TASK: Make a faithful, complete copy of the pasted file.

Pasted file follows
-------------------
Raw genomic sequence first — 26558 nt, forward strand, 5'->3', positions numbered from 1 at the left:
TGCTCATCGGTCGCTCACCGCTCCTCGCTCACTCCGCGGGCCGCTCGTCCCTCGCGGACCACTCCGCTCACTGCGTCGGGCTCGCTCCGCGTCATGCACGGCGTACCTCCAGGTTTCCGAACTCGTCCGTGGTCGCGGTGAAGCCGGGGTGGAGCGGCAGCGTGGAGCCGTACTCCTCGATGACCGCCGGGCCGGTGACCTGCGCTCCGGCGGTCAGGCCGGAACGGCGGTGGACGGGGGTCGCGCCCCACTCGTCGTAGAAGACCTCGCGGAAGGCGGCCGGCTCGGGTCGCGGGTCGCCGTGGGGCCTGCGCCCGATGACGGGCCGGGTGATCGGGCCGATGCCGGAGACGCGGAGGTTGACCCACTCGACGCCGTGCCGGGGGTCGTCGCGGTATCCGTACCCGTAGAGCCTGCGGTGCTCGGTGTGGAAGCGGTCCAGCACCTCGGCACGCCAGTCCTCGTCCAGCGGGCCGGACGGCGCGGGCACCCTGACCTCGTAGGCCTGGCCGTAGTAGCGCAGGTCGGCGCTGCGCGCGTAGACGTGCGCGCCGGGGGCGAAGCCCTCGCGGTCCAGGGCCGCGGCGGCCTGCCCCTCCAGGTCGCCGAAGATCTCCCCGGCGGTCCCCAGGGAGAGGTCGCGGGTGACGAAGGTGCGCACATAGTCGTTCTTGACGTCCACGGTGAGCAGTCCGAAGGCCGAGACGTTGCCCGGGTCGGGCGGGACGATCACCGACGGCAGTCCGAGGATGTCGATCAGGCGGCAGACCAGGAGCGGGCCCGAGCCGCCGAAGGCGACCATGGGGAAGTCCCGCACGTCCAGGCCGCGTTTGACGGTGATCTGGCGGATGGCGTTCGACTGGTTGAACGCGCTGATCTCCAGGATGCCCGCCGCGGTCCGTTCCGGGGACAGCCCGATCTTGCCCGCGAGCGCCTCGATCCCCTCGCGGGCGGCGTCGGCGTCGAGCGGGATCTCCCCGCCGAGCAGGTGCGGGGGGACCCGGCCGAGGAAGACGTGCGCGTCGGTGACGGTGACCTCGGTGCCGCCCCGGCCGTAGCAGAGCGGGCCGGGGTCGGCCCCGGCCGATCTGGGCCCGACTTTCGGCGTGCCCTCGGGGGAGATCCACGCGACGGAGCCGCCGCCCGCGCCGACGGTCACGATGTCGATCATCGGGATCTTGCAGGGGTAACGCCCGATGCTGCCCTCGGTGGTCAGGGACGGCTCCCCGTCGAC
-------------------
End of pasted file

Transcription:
Raw genomic sequence first — 26558 nt, forward strand, 5'->3', positions numbered from 1 at the left:
TGCTCATCGGTCGCTCACCGCTCCTCGCTCACTCCGCGGGCCGCTCGTCCCTCGCGGACCACTCCGCTCACTGCGTCGGGCTCGCTCCGCGTCATGCACGGCGTACCTCCAGGTTTCCGAACTCGTCCGTGGTCGCGGTGAAGCCGGGGTGGAGCGGCAGCGTGGAGCCGTACTCCTCGATGACCGCCGGGCCGGTGACCTGCGCTCCGGCGGTCAGGCCGGAACGGCGGTGGACGGGGGTCGCGCCCCACTCGTCGTAGAAGACCTCGCGGAAGGCGGCCGGCTCGGGTCGCGGGTCGCCGTGGGGCCTGCGCCCGATGACGGGCCGGGTGATCGGGCCGATGCCGGAGACGCGGAGGTTGACCCACTCGACGCCGTGCCGGGGGTCGTCGCGGTATCCGTACCCGTAGAGCCTGCGGTGCTCGGTGTGGAAGCGGTCCAGCACCTCGGCACGCCAGTCCTCGTCCAGCGGGCCGGACGGCGCGGGCACCCTGACCTCGTAGGCCTGGCCGTAGTAGCGCAGGTCGGCGCTGCGCGCGTAGACGTGCGCGCCGGGGGCGAAGCCCTCGCGGTCCAGGGCCGCGGCGGCCTGCCCCTCCAGGTCGCCGAAGATCTCCCCGGCGGTCCCCAGGGAGAGGTCGCGGGTGACGAAGGTGCGCACATAGTCGTTCTTGACGTCCACGGTGAGCAGTCCGAAGGCCGAGACGTTGCCCGGGTCGGGCGGGACGATCACCGACGGCAGTCCGAGGATGTCGATCAGGCGGCAGACCAGGAGCGGGCCCGAGCCGCCGAAGGCGACCATGGGGAAGTCCCGCACGTCCAGGCCGCGTTTGACGGTGATCTGGCGGATGGCGTTCGACTGGTTGAACGCGCTGATCTCCAGGATGCCCGCCGCGGTCCGTTCCGGGGACAGCCCGATCTTGCCCGCGAGCGCCTCGATCCCCTCGCGGGCGGCGTCGGCGTCGAGCGGGATCTCCCCGCCGAGCAGGTGCGGGGGGACCCGGCCGAGGAAGACGTGCGCGTCGGTGACGGTGACCTCGGTGCCGCCCCGGCCGTAGCAGAGCGGGCCGGGGTCGGCCCCGGCCGATCTGGGCCCGACTTTCGGCGTGCCCTCGGGGGAGATCCACGCGACGGAGCCGCCGCCCGCGCCGACGGTCACGATGTCGATCATCGGGATCTTGCAGGGGTAACGCCCGATGCTGCCCTCGGTGGTCAGGGACGGCTCCCCGTCGAC